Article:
How Mississippi beat Personhood

Will this derail a movement aiming for Roe v. Wade?

Topics: Abortion, Mississippi, personhood, Cristen Hemmins, Phil Bryant, ,

How Mississippi beat PersonhoodChristi Chandler, left, and Stacy Hawsey, both of Madison and supporters of the Personhood Amendment promote their initiative as they waver signs at drivers in the midst of last minute campaigning Tuesday, Nov. 8, 2011 in Madison, Miss. (AP Photo/Rogelio V. Solis) (Credit: AP)

If Mississippi can’t pass a Personhood amendment, can any state? Those who put major political and financial muscle behind Initiative 26 — rejected last night by an astonishing 58 percent of the state’s voters — must be second-guessing their antiabortion strategy this morning. Petition drives are underway to get life-at-fertilization measures on the ballot in several other states.

But Mississippi seemed the natural place to go — the most conservative state in the nation, which also elected Phil Bryant, the Republican lieutenant governor and co-chair of the Yes on 26 campaign, to succeed Haley Barbour as governor. This would be the man who Monday evoked the Jews of Nazi Germany “being marched into the oven,” and who said of 26′s opponents, “the evil dark side that exists in this world is taking hold. And they’re saying, what we want you to be able to do is continue to extinguish innocent life. You see, if we could do that, Satan wins.” Oppose 26, Bryant argued, and “you’re on the side of the lie. You’re on the side of taking the lives of innocent children.”

Apparently, at least some of them were also on the side of electing Phil Bryant, since he got 61 percent of the vote last night. Awkward.

So what happened? Personhood looked like it had everything on its side: years of organizing and petition drives, early internal numbers showing massive support for the basic language of the amendment, resources from both Tupelo, Miss.-based American Family Association and Colorado’s Personhood USA. (The latter group broadly failed to pass Personhood back home but clearly hoped Mississippi would be easier prey.) And Bryant wasn’t alone: Every single statewide official supported Personhood — including his Democratic opponent — and you could count the local representatives who opposed it on one hand. Meanwhile, the official opposition, led by the much-maligned Planned Parenthood and ACLU, got a late start after squandering time on a failed court bid to get it off the ballot.



Then doctors, clergy and average Mississippians started voicing their opposition and even forming their own opposition groups. There were plenty of out-of-state organizers and professional strategists on board, especially in the last few weeks, but no one could call the conservative Mississippi State Medical Association, the Episcopal and Catholic bishops, and a Southern Baptist minister in the Delta tools of Planned Parenthood. The two most visible activists against 26 were rape survivor and mother of three Cristen Hemmins, who put her name to the original ACLU lawsuit and starred in commercials raising concerns about the lack of rape exceptions; and Atlee Breland, who started Parents Against 26 to focus on concerns about Personhood’s effective banning of in vitro fertilization. Women like them made their own signs and YouTube videos, wrote lucid FAQs and argued with their Facebook friends who called them baby killers, in addition to canvassing and phone banking.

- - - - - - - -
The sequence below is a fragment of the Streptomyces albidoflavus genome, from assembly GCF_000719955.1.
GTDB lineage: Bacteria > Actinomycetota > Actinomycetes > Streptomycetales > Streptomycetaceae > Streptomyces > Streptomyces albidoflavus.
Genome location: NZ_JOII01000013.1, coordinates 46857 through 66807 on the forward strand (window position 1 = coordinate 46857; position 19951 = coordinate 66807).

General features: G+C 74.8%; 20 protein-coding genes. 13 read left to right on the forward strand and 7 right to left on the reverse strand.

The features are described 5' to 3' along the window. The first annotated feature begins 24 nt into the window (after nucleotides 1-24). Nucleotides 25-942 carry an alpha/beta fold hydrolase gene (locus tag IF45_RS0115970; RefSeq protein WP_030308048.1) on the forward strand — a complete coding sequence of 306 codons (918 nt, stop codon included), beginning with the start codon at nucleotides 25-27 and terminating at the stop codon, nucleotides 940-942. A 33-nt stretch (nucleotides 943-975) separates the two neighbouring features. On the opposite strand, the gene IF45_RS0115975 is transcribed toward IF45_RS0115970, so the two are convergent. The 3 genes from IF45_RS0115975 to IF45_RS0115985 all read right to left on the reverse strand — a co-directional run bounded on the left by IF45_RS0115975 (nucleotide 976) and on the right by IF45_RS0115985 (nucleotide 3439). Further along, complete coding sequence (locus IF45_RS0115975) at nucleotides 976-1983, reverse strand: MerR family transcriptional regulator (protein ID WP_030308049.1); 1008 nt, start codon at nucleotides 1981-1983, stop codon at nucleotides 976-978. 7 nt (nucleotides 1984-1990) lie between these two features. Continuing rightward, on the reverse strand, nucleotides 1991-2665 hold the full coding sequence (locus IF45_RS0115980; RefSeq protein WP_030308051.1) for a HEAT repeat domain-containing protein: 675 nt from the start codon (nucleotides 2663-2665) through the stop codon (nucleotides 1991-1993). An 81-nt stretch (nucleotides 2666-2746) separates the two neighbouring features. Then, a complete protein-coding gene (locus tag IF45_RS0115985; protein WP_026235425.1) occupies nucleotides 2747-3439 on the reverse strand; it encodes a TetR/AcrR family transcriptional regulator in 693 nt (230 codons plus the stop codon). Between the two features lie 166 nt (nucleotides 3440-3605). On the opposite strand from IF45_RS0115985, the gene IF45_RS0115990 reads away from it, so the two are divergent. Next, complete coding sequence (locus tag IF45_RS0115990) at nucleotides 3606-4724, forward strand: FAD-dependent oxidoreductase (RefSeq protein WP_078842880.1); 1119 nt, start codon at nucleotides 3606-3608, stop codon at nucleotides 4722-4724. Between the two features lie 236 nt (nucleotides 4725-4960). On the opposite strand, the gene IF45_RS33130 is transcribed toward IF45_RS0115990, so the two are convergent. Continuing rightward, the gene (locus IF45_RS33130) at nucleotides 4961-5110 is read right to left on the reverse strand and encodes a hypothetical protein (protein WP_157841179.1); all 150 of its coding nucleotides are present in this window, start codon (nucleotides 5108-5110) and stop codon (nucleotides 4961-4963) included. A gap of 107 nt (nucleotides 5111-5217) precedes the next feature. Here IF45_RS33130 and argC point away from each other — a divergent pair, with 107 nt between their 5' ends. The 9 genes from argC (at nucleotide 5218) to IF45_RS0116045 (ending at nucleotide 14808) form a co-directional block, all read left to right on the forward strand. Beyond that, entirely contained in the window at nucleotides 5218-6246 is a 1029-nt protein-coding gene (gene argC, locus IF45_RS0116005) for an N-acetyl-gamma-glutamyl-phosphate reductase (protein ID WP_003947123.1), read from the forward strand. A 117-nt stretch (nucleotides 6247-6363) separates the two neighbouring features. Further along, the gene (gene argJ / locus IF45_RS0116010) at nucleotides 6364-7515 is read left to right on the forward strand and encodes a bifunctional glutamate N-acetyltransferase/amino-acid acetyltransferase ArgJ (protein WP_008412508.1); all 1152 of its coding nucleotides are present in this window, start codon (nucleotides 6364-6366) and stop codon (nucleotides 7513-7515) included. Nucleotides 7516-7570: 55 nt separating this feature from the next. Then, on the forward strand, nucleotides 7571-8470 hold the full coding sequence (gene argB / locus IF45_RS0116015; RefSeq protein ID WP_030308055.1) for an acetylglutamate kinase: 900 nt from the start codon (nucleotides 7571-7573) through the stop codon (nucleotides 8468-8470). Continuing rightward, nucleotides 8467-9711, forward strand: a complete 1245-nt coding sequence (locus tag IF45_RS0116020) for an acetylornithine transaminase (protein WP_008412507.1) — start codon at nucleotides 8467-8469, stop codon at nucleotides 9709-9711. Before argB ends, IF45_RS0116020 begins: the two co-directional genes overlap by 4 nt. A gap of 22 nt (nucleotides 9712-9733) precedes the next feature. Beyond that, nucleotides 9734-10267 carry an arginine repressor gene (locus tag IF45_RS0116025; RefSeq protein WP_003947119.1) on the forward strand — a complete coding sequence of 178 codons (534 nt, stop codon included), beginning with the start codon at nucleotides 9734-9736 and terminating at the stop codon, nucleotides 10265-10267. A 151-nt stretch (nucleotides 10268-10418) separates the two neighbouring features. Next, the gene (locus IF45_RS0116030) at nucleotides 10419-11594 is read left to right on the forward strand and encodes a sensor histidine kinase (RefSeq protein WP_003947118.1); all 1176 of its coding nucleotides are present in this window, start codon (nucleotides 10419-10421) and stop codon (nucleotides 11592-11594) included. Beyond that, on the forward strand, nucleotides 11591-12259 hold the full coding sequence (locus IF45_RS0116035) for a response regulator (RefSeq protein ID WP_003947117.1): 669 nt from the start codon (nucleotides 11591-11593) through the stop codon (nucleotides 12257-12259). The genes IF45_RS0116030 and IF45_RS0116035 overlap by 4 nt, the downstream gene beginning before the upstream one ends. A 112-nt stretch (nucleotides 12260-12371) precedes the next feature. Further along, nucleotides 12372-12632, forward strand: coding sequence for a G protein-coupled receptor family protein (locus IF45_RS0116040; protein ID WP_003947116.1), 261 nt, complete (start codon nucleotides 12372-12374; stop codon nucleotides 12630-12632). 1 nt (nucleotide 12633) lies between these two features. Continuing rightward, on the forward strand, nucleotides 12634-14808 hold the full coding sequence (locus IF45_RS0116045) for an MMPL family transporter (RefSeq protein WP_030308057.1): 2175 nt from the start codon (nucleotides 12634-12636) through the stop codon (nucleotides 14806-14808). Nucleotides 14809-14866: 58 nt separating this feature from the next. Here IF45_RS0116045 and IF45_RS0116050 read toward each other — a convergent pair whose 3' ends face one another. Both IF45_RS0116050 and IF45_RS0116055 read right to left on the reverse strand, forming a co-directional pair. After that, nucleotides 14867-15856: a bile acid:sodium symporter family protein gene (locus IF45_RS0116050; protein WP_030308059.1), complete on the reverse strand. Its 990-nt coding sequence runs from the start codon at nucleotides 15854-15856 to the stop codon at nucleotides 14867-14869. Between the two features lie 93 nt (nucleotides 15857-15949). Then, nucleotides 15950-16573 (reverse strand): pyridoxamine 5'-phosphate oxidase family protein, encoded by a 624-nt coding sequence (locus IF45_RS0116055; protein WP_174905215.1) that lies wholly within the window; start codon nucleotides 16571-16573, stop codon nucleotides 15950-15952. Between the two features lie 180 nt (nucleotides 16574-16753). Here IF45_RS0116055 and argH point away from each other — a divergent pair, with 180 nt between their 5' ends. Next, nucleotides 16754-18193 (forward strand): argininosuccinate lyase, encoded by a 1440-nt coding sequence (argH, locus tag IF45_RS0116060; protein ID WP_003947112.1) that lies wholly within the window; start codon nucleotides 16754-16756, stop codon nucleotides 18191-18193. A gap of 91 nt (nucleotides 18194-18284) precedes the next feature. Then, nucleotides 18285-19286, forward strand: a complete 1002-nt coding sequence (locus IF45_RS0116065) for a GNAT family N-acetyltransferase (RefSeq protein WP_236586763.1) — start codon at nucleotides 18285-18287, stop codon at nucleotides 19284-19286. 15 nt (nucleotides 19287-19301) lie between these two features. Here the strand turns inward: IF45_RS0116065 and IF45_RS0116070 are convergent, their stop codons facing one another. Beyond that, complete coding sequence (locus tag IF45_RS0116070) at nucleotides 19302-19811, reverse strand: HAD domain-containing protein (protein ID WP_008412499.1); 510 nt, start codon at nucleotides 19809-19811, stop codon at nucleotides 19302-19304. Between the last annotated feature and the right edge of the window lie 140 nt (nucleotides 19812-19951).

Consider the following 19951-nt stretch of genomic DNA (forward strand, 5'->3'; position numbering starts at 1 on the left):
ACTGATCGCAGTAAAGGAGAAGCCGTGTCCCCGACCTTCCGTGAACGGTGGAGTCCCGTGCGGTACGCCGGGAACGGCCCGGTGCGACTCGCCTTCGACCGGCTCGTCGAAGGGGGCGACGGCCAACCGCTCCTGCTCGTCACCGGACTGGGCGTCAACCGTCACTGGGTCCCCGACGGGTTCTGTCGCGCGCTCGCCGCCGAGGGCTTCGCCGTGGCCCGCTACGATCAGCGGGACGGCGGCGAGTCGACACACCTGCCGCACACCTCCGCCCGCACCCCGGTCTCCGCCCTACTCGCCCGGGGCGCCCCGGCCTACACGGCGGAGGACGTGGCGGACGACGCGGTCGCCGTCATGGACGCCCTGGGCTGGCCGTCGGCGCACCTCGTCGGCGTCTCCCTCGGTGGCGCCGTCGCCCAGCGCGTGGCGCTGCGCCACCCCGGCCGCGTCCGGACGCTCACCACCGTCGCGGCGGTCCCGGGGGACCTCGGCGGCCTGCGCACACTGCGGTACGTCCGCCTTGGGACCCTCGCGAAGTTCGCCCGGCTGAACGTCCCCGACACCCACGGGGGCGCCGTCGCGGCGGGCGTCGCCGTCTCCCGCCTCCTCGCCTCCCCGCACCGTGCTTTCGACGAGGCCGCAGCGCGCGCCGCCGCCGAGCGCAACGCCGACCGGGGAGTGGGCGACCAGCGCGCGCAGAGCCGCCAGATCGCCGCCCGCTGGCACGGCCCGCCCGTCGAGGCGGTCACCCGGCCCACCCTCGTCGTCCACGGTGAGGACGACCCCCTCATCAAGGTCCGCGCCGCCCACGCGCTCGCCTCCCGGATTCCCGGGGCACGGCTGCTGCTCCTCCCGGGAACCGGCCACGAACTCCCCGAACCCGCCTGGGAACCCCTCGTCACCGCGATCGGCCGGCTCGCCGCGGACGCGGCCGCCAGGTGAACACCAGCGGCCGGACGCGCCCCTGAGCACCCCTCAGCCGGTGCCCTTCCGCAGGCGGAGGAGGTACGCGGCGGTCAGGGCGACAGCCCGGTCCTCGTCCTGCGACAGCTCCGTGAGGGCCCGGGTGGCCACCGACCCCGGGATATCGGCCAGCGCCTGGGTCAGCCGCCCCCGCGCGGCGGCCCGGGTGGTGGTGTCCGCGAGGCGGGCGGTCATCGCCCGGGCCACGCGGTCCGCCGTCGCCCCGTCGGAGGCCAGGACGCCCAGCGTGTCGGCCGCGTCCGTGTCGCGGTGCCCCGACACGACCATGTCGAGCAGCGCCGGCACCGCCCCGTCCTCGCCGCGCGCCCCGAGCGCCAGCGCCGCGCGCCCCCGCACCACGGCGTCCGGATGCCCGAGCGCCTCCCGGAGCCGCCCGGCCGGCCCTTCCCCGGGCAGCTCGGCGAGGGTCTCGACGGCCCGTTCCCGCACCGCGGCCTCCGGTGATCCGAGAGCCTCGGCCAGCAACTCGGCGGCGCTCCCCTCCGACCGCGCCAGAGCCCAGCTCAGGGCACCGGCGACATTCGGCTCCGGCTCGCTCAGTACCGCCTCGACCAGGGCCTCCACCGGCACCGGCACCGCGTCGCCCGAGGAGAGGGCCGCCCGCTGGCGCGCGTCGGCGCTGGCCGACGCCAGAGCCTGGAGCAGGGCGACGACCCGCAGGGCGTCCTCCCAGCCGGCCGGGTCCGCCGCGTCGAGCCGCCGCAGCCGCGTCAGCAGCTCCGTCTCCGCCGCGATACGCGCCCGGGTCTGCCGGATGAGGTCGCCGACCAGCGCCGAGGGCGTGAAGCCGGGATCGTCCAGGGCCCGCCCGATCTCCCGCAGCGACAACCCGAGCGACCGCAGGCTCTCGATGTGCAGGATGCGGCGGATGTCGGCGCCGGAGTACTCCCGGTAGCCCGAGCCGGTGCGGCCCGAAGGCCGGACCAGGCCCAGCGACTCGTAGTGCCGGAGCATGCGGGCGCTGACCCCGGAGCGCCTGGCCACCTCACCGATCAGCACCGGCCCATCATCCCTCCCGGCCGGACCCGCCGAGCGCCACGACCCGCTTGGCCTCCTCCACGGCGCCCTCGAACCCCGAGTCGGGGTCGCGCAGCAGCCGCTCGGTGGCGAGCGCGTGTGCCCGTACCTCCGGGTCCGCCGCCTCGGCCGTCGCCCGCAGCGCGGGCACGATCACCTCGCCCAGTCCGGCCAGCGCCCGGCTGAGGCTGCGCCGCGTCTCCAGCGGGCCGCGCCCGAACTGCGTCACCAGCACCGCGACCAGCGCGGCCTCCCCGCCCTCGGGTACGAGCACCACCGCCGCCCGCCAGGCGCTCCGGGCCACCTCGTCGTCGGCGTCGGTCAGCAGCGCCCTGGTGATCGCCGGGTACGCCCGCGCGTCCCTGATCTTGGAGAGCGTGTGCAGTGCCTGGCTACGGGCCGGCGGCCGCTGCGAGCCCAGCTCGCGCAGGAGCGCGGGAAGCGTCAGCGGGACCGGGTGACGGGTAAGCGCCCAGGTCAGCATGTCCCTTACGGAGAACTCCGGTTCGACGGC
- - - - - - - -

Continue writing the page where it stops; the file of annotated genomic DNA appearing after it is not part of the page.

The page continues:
It helped that it was true to say, as they did over and over again, that it wasn’t “just about abortion”; Initiative 26, at least judging by the intentions of its supporters, was also about banning common forms of birth control, making IVF impossible, and hampering doctors trying to save women with life-threatening pregnancies. But it was also manifestly about abortion. Initiative 26 may have gone down, but Mississippi is still a state with a single abortion clinic, staffed with a doctor flown in from out of state a couple of days a week, and with abysmal rates of teen pregnancy and infant mortality. Will any of that change now that even “pro-lifers” have made common cause with the state’s small pro-choice contingent? Or is this just a temporary redrawing of the lines around the reproductive rights most palatable to conservatives, like rape exceptions, just to play defense against increasingly audacious Republican threats?

At the very least, we know that there is such a thing as conservative overreaching — even in Mississippi. And maybe this victory will embolden that new coalition. On the No on 26 Facebook page, people who seem to have been previously unengaged have been excitedly talking for days about continuing their work after the election.

“It’s so helpful to know that you’re not alone,” Hemmins told me just before the election. “There’s been some talk of staying together after the vote as a group, I’m not sure for what purpose or to what extent … The religious right seems to be coming at women from so many different directions. Unfortunately, I can see us needing to rally the forces in the future.”

Indeed. On the Personhood Mississippi page, they’re already talking about taking the cause to the Legislature.

Irin Carmon

Irin Carmon is a staff writer for Salon. Follow her on Twitter at @irincarmon or email her at icarmon@salon.com.

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